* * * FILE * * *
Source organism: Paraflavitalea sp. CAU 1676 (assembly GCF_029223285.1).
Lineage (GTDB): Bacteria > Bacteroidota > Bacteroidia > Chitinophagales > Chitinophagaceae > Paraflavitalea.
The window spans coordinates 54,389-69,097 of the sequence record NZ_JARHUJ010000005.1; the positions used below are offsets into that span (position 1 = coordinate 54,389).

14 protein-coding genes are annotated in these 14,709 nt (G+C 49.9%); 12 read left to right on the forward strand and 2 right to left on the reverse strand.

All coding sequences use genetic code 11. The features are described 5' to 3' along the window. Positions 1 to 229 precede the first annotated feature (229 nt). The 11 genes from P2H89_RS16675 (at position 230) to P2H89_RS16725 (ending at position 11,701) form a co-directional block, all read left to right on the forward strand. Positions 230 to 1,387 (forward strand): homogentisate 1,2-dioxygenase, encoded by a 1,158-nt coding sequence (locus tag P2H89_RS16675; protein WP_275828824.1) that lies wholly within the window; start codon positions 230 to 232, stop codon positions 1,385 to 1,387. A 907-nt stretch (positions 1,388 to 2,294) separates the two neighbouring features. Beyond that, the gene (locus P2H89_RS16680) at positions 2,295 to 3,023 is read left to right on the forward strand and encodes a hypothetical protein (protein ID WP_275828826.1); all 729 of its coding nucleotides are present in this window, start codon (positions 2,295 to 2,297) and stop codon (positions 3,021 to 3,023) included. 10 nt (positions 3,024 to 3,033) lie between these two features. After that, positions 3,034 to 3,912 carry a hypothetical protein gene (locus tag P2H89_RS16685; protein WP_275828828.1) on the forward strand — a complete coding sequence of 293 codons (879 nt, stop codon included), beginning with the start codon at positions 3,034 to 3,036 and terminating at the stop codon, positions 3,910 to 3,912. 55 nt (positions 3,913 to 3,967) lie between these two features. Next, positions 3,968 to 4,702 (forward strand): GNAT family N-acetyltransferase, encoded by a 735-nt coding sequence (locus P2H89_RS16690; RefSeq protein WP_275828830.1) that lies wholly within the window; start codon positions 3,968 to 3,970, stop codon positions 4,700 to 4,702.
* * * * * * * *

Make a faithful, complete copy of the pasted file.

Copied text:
Source organism: Paraflavitalea sp. CAU 1676 (assembly GCF_029223285.1).
Lineage (GTDB): Bacteria > Bacteroidota > Bacteroidia > Chitinophagales > Chitinophagaceae > Paraflavitalea.
The window spans coordinates 54,389-69,097 of the sequence record NZ_JARHUJ010000005.1; the positions used below are offsets into that span (position 1 = coordinate 54,389).

14 protein-coding genes are annotated in these 14,709 nt (G+C 49.9%); 12 read left to right on the forward strand and 2 right to left on the reverse strand.

All coding sequences use genetic code 11. The features are described 5' to 3' along the window. Positions 1 to 229 precede the first annotated feature (229 nt). The 11 genes from P2H89_RS16675 (at position 230) to P2H89_RS16725 (ending at position 11,701) form a co-directional block, all read left to right on the forward strand. Positions 230 to 1,387 (forward strand): homogentisate 1,2-dioxygenase, encoded by a 1,158-nt coding sequence (locus tag P2H89_RS16675; protein WP_275828824.1) that lies wholly within the window; start codon positions 230 to 232, stop codon positions 1,385 to 1,387. A 907-nt stretch (positions 1,388 to 2,294) separates the two neighbouring features. Beyond that, the gene (locus P2H89_RS16680) at positions 2,295 to 3,023 is read left to right on the forward strand and encodes a hypothetical protein (protein ID WP_275828826.1); all 729 of its coding nucleotides are present in this window, start codon (positions 2,295 to 2,297) and stop codon (positions 3,021 to 3,023) included. 10 nt (positions 3,024 to 3,033) lie between these two features. After that, positions 3,034 to 3,912 carry a hypothetical protein gene (locus tag P2H89_RS16685; protein WP_275828828.1) on the forward strand — a complete coding sequence of 293 codons (879 nt, stop codon included), beginning with the start codon at positions 3,034 to 3,036 and terminating at the stop codon, positions 3,910 to 3,912. 55 nt (positions 3,913 to 3,967) lie between these two features. Next, positions 3,968 to 4,702 (forward strand): GNAT family N-acetyltransferase, encoded by a 735-nt coding sequence (locus P2H89_RS16690; RefSeq protein WP_275828830.1) that lies wholly within the window; start codon positions 3,968 to 3,970, stop codon positions 4,700 to 4,702.